Domestic Violence Awareness for Renters

I hope you will never be put in this situation, but it is important to be aware of domestic violence as a tenant.

According to National helpline on domestic violence, “On average, more than 1 in 3 women and 1 in 4 men in the United States will experience rape, physical violence and / or stalking by an intimate partner. The coronavirus pandemic has only made these statistics worse: CNN reported that incidents of domestic violence in the United States rose 8.1% after foreclosure orders were put in place.

Numbers this high mean that there is a likelihood that someone you know directly or someone close to you will experience domestic violence. How do you deal with this type of situation, if it is a neighbor in your building?

Here are some ways to learn about the signs of domestic violence and improve your awareness of domestic violence.

Domestic violence during Covid-19.

What are the signs that a neighbor is being abused?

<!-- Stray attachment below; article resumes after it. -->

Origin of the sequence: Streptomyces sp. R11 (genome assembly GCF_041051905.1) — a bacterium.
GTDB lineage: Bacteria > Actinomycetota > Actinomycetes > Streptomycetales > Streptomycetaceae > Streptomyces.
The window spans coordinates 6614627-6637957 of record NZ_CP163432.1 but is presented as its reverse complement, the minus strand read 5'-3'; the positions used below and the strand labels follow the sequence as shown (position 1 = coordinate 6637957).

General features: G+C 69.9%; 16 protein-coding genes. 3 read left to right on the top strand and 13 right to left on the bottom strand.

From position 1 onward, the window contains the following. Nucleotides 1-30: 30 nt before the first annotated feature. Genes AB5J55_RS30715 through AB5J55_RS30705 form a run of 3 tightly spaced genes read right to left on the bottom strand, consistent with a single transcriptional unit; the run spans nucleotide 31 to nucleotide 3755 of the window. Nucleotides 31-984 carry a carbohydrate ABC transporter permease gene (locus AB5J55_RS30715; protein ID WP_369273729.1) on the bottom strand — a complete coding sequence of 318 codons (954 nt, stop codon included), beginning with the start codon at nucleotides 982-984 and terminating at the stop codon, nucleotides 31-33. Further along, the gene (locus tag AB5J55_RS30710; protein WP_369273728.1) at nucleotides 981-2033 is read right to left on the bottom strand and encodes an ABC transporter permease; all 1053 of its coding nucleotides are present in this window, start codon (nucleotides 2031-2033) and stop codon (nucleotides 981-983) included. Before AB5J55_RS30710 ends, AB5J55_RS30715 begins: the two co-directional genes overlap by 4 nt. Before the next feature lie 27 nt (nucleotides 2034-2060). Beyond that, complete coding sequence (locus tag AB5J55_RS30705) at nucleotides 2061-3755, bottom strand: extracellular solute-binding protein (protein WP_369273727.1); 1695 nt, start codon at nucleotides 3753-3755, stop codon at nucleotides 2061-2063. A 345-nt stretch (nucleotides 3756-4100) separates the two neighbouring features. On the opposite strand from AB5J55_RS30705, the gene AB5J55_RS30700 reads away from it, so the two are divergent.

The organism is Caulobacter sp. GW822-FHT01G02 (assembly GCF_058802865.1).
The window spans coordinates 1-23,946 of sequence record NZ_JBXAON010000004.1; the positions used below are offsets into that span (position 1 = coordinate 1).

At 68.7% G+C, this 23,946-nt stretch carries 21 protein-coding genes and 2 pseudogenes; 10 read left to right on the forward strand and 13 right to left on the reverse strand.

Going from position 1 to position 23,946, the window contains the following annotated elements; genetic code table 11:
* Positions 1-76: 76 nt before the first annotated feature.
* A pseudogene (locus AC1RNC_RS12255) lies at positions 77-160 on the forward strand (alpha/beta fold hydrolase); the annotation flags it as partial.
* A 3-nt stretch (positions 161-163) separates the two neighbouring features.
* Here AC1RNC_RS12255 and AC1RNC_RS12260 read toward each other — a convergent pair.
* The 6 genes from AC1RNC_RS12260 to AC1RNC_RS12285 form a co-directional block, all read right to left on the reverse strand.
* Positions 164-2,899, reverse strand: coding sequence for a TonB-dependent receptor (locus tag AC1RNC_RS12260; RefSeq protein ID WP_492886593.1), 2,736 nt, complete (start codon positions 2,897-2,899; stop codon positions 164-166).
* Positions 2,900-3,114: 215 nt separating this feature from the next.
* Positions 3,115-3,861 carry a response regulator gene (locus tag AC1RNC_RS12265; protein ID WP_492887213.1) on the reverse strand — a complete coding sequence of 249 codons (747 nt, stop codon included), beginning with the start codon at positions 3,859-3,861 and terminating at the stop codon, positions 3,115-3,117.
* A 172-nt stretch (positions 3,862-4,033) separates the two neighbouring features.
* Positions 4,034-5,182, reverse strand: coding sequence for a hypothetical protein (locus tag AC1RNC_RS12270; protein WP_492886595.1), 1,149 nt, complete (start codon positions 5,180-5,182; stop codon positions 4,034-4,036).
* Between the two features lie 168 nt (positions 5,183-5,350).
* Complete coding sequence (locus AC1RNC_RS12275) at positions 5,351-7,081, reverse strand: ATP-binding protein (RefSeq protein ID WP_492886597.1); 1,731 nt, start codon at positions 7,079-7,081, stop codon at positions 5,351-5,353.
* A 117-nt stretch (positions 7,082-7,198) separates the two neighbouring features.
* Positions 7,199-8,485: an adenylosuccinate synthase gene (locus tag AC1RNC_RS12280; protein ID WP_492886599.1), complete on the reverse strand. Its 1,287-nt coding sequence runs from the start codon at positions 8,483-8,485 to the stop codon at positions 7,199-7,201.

Signs of domestic violence can take the form of mental or physical abuse. You might hear one person threatening another, or you might hear someone humiliating their partner. But the cycle of violence is sometimes quieter, more subtle. Domestic violence is often a private form of control exercised by one person over another.

Here are some of the warning signs of an abuser as determined by the National Coalition Against Domestic Violence:

  • extreme jealousy
  • possessiveness
  • Unpredictability
  • Bad character
  • Verbal violence
  • Extremely controlling behavior
  • Degrading the victim in private or in public
  • Embarrassment or humiliation of the victim in front of others

Of course, not all people in a bad mood are abusers. Depending on your level of friendship with your neighbors, you probably won’t see many of the more intimate forms of domestic violence. These include sabotaging someone’s contraceptive method or forcing sex on an unwilling partner.

If you hear verbal abuse and other aggressive sounds (yelling and screaming, broken plates, slamming doors) through walls or if you see controlling or stressful interactions on the patio, take note.

Should I call the police?

According to NDV Hotline, if you hear suspicious noises that you think could be abusive, speak to the victim as soon as possible.